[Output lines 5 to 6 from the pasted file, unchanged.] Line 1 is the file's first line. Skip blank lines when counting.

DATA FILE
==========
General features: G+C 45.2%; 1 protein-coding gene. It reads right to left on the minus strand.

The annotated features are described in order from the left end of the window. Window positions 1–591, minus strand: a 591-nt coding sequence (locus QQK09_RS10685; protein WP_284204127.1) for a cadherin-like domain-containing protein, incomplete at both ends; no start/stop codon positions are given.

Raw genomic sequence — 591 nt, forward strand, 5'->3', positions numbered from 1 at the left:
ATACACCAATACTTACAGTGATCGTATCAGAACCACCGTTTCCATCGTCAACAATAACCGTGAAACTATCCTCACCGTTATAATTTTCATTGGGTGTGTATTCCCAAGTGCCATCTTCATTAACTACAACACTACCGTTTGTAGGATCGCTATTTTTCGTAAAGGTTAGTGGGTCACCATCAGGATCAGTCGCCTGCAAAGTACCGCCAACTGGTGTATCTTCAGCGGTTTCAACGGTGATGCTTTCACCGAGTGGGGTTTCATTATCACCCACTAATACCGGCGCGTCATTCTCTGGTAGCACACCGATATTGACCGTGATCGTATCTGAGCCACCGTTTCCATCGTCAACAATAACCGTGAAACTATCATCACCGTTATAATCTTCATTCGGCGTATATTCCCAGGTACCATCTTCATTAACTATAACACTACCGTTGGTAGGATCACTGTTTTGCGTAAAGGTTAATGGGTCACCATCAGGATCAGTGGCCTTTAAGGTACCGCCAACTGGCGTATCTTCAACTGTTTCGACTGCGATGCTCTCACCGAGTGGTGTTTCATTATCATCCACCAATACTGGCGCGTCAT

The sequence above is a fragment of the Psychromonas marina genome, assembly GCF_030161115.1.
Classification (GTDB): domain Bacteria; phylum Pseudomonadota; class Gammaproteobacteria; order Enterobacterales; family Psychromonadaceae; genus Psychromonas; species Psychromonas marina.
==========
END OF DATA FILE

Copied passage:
The sequence above is a fragment of the Psychromonas marina genome, assembly GCF_030161115.1.
Classification (GTDB): domain Bacteria; phylum Pseudomonadota; class Gammaproteobacteria; order Enterobacterales; family Psychromonadaceae; genus Psychromonas; species Psychromonas marina.